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There's nothing worse than losing one of the furry, feathery or scaly members of your family

Prevention is better than cure so do all you can to avoid pets going AWOL. Start with having your pet microchipped and, if applicable, buy a safe collar with a tag giving your phone number.

If you have a garden and you let your hound have the run of it, make sure there are no gaps in fences or hedges or gates left open. Even the most obedient of dogs will do a runner if s/he has a cat or a squirrel to chase. Might be best to build a secure run in the garden. Make sure there's a kennel for shade or shelter depending on the weather. It's not a good idea to chain or tie a dog to a post. It's cruel and there's a real risk of injury or even death.

For scaly, feathery and small furry companions make sure their home is big enough, secure and not made from materials which a hairy Houdini could chomp a hole in. If you are allowing a pet bird or small rodent out for some exercise make sure there are no windows or doors open and there's no gaps in the skirting boards.

If your dog does do a runner or if your cat is unusually late home for dinner there are several things you should do. Check the local area and ask neighbours if they have seen your missing pet. Ask neighbours to check sheds and garages in case your cat has got itself locked in.

In Scotland local authorities have a legal duty to deal with stray dogs during office hours. They are responsible for the dog for seven days and, if it is not claimed within those seven days, it can be put up for rehoming. Contact your nearest environmental health office and ask if they have picked–up your dog and where they take stray dogs (several Councils pay the SSPCA to hold strays for them for the seven days they are the Council's responsibility). It's worth checking the stray dog kennels in person just in case your description of the dog has not been passed to the kennel staff.

Outside office hours stray dogs in Scotland should be taken to the nearest staffed police station where the dog will be held until it can be passed to the Council. Phone 101 to check if the police have your dog.

It's not the same in England and Wales. Police forces there no longer have a legal responsibility to deal with stray dogs and Councils are still only responsible during office hours. Best you can do is phone any out of hours number listed on the Council website and ask them for local advice.

There are certain things you should get out of the way before mounting a big search for your pet. If a dog is hit by a car the driver should report this to the police. Dial 101 to see if the police know of an incident near you. Currently there is no obligation to report an accident involving a cat.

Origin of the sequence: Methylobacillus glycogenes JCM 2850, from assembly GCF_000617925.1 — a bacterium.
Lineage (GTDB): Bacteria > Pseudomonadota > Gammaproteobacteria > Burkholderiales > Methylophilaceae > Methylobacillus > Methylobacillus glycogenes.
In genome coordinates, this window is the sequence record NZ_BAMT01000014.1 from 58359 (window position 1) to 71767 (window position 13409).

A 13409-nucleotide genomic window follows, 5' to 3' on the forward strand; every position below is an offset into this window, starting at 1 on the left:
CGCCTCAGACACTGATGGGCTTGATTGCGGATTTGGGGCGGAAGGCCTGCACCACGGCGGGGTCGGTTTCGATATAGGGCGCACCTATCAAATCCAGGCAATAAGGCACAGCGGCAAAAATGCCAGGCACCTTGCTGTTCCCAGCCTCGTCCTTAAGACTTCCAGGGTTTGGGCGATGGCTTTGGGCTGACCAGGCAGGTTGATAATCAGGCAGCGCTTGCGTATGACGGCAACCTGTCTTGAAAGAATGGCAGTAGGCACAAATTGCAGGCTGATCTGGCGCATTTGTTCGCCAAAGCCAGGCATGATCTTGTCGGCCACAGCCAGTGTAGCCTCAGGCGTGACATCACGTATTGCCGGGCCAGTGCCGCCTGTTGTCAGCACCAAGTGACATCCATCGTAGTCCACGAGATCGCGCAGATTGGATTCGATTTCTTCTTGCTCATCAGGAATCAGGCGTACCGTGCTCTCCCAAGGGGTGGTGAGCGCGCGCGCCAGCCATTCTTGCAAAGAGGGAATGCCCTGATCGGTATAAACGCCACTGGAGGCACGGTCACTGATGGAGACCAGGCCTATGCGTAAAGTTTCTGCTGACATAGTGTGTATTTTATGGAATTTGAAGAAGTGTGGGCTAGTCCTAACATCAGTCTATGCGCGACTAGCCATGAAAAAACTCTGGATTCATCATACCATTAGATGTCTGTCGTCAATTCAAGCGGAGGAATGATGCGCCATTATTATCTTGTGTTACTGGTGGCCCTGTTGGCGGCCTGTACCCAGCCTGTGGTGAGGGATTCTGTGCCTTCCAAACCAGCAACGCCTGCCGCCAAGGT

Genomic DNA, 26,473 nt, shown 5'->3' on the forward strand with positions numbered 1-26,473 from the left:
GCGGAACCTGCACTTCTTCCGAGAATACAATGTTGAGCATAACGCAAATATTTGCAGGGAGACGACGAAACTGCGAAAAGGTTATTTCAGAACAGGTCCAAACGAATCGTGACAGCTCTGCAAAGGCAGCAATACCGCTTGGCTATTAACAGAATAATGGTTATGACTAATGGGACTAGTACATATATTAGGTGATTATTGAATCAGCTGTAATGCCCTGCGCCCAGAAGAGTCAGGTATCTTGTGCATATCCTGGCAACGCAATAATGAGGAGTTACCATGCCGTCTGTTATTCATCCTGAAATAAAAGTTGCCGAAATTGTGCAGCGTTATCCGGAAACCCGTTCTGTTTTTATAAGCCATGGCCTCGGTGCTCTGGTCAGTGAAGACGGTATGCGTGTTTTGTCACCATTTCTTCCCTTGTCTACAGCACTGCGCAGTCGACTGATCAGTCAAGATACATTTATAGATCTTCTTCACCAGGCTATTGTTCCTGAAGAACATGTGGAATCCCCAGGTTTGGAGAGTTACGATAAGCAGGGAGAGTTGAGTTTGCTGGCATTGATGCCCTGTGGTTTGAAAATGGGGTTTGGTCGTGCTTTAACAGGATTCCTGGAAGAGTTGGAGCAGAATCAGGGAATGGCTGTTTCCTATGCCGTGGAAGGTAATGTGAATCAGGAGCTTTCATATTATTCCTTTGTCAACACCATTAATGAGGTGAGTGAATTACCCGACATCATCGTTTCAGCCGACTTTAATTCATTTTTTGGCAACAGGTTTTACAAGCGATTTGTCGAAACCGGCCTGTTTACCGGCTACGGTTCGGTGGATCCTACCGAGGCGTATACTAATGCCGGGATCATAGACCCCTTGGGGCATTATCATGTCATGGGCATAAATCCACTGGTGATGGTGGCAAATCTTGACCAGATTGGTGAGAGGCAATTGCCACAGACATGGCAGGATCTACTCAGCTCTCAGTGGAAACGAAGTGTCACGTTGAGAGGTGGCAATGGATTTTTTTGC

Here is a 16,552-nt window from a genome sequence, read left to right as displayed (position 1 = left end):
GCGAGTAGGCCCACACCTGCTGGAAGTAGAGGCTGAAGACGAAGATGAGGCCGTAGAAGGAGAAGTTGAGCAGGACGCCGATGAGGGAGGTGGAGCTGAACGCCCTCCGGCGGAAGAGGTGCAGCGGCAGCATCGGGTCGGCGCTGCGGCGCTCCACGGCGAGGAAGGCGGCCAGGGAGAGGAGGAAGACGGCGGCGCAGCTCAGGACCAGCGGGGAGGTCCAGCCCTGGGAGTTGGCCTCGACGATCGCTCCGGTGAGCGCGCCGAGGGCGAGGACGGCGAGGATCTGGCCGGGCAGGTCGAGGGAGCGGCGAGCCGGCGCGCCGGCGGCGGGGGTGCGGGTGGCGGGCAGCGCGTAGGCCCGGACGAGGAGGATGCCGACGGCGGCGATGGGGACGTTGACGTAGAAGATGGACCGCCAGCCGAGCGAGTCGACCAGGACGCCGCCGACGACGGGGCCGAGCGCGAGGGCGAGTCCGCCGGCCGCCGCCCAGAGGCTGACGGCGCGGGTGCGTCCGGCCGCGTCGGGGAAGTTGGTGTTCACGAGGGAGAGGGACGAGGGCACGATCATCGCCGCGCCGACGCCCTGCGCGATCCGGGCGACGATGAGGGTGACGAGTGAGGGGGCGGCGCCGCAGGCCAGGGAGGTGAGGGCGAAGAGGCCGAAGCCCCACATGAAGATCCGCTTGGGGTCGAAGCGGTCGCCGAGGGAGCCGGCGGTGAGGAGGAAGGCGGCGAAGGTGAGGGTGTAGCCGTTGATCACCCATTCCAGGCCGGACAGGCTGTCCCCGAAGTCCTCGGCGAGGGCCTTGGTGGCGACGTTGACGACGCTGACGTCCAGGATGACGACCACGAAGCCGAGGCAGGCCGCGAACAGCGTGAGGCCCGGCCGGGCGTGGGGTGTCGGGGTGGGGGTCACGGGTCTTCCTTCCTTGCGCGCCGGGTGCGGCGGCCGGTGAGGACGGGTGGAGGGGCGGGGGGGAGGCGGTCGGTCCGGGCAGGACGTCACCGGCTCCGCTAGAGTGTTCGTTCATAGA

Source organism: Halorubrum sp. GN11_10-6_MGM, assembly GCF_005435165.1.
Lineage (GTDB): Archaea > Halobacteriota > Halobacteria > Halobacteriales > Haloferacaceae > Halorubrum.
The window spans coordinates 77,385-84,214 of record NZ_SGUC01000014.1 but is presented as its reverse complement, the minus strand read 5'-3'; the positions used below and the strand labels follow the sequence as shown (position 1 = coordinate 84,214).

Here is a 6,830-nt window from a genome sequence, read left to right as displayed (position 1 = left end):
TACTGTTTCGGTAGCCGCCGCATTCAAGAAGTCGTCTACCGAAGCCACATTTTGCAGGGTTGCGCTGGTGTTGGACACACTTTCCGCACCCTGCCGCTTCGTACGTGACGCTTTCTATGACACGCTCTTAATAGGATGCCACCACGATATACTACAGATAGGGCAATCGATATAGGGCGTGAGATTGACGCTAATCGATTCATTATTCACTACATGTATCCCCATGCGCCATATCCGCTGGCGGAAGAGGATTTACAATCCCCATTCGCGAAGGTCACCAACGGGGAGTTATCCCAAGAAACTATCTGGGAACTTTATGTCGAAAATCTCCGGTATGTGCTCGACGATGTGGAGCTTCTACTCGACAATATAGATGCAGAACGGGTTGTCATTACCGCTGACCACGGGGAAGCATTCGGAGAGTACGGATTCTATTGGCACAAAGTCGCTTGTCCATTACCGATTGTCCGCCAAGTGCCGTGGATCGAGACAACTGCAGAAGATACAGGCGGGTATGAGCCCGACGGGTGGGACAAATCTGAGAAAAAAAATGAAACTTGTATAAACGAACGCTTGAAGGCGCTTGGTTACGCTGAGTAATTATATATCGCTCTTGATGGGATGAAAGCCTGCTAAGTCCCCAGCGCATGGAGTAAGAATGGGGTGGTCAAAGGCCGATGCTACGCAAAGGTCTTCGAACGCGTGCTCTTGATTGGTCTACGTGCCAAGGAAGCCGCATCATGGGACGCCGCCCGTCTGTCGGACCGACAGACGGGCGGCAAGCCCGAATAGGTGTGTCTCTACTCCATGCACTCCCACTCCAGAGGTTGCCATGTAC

It's also worth phoning local vets to see if they have had an injured dog or cat brought to them. Also contact the SSPCA/RSPCA, Dogs Trust and Cats Protection and tell them about your missing pet.

If a dog or cat is killed on the road the local authority cleansing department may deal with the remains. Phone the cleansing department and ask them if they might have picked up your pet. If you live near a railway line contact your local Network Rail office and ask if they have had any reports of a dog or cat killed on the line in your area. If you live near any livestock farms ask the farmer if they have had to shoot a dog for worrying their animals. You should also ask gamekeepers to check any snares or other traps they may have set in the area.

If you have regular dog walking routes check those. If you can, run off some leaflets with a pic of your dog or cat and give them out in the local area. Remember to put your phone number on it and be prepared for the odd crank call. It's best NOT to offer a reward as this can encourage pet nappers to take animals in the hope of financial gain. You may get a chancer asking for money for the return of your pet. If that does happen, arrange to meet them and take a plain clothed police officer with you.

Give details of your lost pet to the local postie and, if you have them, newspaper and milk delivery people. Pop a leaflet or poster into local taxi offices, vets and pet shops. Alert any local dog walking services and ask them to look out for your pet.

Use social media to spread the word and look up the various lost and found pets websites. No harm in asking your local newspaper if they would run a wee story on your missing animal.

Chances are that by the time you have done all of the above your pet will have come home of their own accord.